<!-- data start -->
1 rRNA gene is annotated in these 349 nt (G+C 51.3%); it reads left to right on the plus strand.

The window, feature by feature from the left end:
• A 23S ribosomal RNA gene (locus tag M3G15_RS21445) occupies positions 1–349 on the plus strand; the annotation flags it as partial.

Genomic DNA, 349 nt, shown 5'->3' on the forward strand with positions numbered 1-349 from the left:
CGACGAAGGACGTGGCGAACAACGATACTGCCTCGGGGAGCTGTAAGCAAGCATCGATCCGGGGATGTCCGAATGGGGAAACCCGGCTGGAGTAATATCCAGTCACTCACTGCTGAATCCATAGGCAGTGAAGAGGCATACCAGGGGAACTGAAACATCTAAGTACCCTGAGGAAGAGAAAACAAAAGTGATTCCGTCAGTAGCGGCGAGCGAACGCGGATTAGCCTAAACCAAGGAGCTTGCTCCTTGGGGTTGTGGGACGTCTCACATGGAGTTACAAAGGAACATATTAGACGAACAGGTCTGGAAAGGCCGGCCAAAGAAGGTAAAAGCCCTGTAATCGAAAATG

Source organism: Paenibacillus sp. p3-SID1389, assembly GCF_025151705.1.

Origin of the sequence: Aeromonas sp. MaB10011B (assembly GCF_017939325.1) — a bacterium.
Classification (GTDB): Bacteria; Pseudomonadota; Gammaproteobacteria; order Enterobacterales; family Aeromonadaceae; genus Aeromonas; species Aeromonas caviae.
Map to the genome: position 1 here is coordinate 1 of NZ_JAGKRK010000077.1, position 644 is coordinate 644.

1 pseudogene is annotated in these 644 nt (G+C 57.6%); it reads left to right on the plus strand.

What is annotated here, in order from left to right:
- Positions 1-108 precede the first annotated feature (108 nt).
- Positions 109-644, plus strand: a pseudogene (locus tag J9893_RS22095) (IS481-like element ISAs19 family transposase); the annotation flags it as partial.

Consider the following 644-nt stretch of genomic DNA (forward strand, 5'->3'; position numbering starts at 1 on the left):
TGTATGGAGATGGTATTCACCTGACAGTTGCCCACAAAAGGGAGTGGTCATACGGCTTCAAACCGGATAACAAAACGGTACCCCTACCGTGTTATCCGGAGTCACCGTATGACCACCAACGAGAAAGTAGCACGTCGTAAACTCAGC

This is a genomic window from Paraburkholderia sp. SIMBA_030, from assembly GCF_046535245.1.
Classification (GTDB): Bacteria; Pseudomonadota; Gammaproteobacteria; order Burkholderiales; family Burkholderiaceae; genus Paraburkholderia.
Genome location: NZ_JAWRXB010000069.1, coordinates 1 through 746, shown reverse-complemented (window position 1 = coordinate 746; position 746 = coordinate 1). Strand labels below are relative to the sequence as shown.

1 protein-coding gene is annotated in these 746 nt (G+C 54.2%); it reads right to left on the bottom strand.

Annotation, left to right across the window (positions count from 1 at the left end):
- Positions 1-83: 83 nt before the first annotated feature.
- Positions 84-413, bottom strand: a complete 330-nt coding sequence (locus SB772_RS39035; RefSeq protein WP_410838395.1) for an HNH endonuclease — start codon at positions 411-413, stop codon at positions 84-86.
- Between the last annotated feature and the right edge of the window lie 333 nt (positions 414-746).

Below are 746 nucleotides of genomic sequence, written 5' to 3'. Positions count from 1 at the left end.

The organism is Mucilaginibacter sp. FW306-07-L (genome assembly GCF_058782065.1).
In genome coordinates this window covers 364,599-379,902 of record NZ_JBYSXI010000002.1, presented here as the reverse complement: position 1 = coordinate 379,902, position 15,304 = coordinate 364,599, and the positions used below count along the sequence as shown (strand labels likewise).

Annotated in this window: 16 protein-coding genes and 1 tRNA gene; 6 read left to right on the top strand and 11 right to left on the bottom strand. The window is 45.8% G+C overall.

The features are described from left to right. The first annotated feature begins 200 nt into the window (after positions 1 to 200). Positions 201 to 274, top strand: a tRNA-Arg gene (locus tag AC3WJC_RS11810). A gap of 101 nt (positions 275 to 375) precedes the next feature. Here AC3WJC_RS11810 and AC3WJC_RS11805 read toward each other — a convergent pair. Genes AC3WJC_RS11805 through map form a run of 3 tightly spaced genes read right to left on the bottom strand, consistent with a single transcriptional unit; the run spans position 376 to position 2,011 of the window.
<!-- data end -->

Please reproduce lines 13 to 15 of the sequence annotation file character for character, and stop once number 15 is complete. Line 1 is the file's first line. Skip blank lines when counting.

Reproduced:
- Positions 109-644, plus strand: a pseudogene (locus tag J9893_RS22095) (IS481-like element ISAs19 family transposase); the annotation flags it as partial.

Consider the following 644-nt stretch of genomic DNA (forward strand, 5'->3'; position numbering starts at 1 on the left):
TGTATGGAGATGGTATTCACCTGACAGTTGCCCACAAAAGGGAGTGGTCATACGGCTTCAAACCGGATAACAAAACGGTACCCCTACCGTGTTATCCGGAGTCACCGTATGACCACCAACGAGAAAGTAGCACGTCGTAAACTCAGC